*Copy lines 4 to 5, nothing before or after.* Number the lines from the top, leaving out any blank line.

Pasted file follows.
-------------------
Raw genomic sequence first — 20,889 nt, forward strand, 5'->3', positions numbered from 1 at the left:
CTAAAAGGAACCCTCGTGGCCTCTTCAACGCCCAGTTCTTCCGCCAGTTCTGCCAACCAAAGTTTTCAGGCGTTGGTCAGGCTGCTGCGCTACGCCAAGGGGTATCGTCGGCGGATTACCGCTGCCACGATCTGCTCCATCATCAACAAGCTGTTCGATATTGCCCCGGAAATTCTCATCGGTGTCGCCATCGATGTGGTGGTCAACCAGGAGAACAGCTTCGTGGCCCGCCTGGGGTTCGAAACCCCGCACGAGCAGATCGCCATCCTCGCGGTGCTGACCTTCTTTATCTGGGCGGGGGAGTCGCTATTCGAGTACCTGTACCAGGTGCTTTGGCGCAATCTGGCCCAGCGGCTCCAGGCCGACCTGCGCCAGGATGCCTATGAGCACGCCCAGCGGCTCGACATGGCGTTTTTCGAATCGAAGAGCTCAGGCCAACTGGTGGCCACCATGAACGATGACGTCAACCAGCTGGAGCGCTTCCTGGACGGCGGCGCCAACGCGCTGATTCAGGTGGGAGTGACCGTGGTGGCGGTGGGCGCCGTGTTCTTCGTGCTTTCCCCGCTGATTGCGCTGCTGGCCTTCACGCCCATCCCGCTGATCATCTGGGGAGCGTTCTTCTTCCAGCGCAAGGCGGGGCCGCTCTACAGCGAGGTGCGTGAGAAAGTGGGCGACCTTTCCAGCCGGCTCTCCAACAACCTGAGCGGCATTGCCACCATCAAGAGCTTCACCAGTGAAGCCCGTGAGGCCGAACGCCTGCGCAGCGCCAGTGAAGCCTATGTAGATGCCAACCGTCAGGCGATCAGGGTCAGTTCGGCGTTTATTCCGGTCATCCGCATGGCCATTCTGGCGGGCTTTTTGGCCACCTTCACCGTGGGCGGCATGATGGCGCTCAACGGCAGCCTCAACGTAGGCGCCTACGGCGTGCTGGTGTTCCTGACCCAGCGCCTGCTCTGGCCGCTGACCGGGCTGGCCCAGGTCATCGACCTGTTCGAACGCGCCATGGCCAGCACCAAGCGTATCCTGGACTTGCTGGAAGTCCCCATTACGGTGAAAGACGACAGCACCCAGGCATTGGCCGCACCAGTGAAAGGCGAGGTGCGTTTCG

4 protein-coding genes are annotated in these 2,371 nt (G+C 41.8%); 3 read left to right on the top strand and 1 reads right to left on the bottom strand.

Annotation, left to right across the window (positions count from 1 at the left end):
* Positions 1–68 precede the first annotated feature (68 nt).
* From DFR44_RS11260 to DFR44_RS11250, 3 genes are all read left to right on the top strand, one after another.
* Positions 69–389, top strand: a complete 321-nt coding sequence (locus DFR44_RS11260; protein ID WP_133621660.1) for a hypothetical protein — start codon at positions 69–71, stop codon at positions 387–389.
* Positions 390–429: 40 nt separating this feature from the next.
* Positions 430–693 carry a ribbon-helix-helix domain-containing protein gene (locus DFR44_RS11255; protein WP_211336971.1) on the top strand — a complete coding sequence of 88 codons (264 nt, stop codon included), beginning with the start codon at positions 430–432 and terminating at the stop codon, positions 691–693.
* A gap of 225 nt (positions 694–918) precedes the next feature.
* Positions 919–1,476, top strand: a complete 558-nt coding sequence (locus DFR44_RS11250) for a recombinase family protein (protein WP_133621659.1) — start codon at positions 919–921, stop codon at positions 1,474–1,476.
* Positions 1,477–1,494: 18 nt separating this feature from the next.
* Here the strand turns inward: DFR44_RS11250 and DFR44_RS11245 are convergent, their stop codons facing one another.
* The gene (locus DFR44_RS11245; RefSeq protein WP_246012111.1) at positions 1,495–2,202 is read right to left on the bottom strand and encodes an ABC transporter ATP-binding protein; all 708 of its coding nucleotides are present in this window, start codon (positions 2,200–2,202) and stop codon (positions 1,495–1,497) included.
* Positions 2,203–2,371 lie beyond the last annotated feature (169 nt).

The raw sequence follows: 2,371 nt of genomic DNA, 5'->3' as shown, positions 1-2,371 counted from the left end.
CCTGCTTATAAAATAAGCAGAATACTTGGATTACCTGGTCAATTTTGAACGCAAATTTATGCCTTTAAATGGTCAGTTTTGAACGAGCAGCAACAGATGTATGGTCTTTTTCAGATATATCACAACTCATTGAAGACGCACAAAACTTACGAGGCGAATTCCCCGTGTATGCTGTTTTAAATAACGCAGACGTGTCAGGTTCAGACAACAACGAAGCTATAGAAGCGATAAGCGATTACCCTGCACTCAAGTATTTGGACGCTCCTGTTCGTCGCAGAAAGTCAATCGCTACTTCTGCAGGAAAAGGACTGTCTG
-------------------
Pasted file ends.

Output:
Annotation, left to right across the window (positions count from 1 at the left end):
* Positions 1–68 precede the first annotated feature (68 nt).